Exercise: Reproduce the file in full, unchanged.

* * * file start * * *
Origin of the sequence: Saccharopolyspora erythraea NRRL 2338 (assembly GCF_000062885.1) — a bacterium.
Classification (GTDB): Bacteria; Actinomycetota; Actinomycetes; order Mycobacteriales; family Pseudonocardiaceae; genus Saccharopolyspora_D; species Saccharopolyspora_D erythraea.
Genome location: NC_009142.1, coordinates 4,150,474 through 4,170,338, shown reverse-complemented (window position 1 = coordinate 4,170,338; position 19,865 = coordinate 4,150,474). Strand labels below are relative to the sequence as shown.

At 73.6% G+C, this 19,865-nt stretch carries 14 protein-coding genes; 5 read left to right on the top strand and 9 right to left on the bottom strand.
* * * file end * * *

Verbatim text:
Origin of the sequence: Saccharopolyspora erythraea NRRL 2338 (assembly GCF_000062885.1) — a bacterium.
Classification (GTDB): Bacteria; Actinomycetota; Actinomycetes; order Mycobacteriales; family Pseudonocardiaceae; genus Saccharopolyspora_D; species Saccharopolyspora_D erythraea.
Genome location: NC_009142.1, coordinates 4,150,474 through 4,170,338, shown reverse-complemented (window position 1 = coordinate 4,170,338; position 19,865 = coordinate 4,150,474). Strand labels below are relative to the sequence as shown.

At 73.6% G+C, this 19,865-nt stretch carries 14 protein-coding genes; 5 read left to right on the top strand and 9 right to left on the bottom strand.